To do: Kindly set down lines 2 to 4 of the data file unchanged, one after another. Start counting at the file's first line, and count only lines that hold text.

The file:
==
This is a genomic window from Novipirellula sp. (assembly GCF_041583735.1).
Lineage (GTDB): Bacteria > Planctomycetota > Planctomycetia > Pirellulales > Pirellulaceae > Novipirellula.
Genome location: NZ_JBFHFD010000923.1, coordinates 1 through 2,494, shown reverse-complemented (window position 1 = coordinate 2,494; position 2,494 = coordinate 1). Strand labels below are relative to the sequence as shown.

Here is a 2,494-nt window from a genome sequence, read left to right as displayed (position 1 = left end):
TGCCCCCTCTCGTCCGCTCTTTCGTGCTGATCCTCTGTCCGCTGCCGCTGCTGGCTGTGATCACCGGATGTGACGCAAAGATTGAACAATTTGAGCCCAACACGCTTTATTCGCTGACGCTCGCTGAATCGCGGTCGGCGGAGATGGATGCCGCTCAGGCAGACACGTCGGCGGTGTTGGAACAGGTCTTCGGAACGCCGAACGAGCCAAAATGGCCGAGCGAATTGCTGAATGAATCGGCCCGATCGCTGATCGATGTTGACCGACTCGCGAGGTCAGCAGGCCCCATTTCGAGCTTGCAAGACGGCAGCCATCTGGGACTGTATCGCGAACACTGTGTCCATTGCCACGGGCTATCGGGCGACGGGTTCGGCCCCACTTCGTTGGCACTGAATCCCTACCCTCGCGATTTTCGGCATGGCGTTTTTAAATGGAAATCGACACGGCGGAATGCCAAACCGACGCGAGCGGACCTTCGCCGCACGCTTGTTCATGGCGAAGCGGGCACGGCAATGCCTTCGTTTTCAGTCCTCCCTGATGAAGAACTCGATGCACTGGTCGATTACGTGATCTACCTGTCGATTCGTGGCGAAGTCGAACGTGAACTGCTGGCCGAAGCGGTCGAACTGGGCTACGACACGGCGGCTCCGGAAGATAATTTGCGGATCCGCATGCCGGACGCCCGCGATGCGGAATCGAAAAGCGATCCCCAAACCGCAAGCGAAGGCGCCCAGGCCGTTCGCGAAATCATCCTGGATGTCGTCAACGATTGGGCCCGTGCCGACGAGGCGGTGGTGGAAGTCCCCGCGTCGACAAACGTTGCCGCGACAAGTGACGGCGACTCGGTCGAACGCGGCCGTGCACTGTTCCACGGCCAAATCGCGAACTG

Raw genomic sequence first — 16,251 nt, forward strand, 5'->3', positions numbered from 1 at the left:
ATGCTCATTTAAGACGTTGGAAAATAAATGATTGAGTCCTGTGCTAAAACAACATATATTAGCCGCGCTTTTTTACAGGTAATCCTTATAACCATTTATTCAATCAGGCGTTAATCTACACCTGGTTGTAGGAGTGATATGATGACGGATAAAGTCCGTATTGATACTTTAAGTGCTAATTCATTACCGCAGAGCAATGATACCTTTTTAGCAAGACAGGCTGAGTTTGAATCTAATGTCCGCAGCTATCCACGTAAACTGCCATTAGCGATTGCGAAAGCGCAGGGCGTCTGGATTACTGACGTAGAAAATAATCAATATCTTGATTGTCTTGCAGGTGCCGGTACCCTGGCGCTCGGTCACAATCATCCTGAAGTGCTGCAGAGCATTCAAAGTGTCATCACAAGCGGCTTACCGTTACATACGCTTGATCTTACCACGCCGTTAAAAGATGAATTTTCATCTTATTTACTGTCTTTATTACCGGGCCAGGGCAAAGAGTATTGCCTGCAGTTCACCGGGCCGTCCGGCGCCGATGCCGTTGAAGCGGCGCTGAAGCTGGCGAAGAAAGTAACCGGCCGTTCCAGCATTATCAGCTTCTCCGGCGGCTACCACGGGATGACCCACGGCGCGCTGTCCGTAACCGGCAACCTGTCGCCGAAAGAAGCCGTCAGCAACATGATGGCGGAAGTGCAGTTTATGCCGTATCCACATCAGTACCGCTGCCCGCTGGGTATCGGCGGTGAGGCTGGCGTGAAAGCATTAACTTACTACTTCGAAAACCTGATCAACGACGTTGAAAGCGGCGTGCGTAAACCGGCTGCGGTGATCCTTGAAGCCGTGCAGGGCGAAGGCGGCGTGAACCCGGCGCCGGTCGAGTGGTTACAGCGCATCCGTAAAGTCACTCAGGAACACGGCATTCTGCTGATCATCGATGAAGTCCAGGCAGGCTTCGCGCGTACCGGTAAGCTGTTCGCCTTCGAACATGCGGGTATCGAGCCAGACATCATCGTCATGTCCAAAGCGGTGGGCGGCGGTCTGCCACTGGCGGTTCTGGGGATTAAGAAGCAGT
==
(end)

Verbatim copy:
Lineage (GTDB): Bacteria > Planctomycetota > Planctomycetia > Pirellulales > Pirellulaceae > Novipirellula.
Genome location: NZ_JBFHFD010000923.1, coordinates 1 through 2,494, shown reverse-complemented (window position 1 = coordinate 2,494; position 2,494 = coordinate 1). Strand labels below are relative to the sequence as shown.

Here is a 2,494-nt window from a genome sequence, read left to right as displayed (position 1 = left end):